United States President Donald Trump is likely to visit China this year with an agenda to further improve the economic ties and ‘reduce conflicts’ between the two countries.
The move comes after the US-China relationship showed significant growth after Trump’s first ever meeting with his Chinese counterpart Xi Jinping at the former’s Mar-a-Lago resort in Florida last month.
Jinping had then told the US president that there were ‘a thousand reasons’ to make the Sino-US ties work and ‘no reason’ to break them.
He had also invited Trump to visit China during the meeting.
"President Trump is looking forward to and hopefully would be able to reach agreement in areas where we have not been able to reach an agreement today for the strengthening of the (US-China) relationship which will again allow us to try and reduce as much conflict and create more economic opportunities for the people," a senior Trump administration official said.
While no date has been fixed for the visit so far, it has been in the discussion stage for quite sometime now.
"It's something that we have been discussing. We have been making progress in our discussion. I think the US-China relationship is right now showing signs of really been stronger than it has been in the long time,” the official said on the condition of anonymity.
"I think that stems from the fact that President Trump and President Xi (Jinping) were able to spend a lot of time together (at Mar-a-Lago) and find areas where there’s a lot of common objectives. I think they have been working together towards those objectives.
"Both are leaders who do not think in short term, but in long term and are trying to create the right framework for the US-China relationship to last for the duration. I would imagine that he would make a trip to China," the official said.
Saudi visit: Trump to ask Muslim leaders to ban raising of funds for extremists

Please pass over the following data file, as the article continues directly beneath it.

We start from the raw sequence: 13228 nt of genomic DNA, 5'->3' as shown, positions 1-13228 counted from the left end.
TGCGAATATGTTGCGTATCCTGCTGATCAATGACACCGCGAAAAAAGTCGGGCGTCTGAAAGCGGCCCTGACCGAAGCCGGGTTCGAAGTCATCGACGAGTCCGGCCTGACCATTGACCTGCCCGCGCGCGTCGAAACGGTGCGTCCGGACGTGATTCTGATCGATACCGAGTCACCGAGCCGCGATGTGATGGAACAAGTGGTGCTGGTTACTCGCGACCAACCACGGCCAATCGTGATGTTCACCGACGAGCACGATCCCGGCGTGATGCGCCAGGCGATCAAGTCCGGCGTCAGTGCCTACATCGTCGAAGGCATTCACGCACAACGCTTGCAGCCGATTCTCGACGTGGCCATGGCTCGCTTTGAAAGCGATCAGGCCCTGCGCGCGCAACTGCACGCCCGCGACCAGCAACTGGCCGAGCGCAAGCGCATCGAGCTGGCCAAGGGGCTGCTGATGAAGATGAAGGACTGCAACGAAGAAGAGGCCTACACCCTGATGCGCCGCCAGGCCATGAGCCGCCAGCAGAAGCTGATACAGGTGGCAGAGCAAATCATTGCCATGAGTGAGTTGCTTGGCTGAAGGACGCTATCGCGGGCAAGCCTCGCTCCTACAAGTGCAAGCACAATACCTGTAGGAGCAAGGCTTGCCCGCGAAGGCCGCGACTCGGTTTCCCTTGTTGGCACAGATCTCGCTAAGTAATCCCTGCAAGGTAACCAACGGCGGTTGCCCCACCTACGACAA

When Trump travels to Saudi Arabia to address the Muslim world this week, participating leaders would be asked to sign a pledge to make it ‘illegal’ in their country to fund outfits that promote extremism and terrorism.
Leaders of more than 50 mostly-Muslim countries, including Afghanistan and Pakistan from India’s neighbourhood, are scheduled to attend the meeting convened by Saudi Arabia.
Trump would address the gathering on Sunday.
Such a pledge would have far-reaching implications on countries like Pakistan, where fundraising for terrorist organisations is common and at times supported by the ruling establishment.
While the pledge would be legally non-binding, it would be used for making these countries accountable by the Trump administration, which has made the fight against terrorism a priority, a senior administration official said.
"One of the other things (we are) doing on this trip is to get a lot of countries to sign a pledge to make it illegal in their countries to fund organisations that promote extremism and terrorism. Once we have that we are going to try to figure out where the grey is," an administration official said.
The official, who spoke on the condition of anonymity, said that White House has been working ‘very hard’ on this.
"Because we want the countries to make a choice, do you want to be good, do you want to be grey or do you want to be bad? We are not going to allow people not to choose their destinations. I am not saying that check this box. (But) we intend to go to these countries and say look you told us that you would do these things then these are the things that we see you doing to the contrary, are you going to stop them or now?" the official said.
According to the official, many of these countries are doing what they are doing because of the circumstances they are in.
IMAGE: US President Donald Trump, right, talks with Chinese President Xi Jinping at Trump’s Mar-a-Lago estate in West Palm Beach, Florida. Photograph: Carlos Barria/Reuters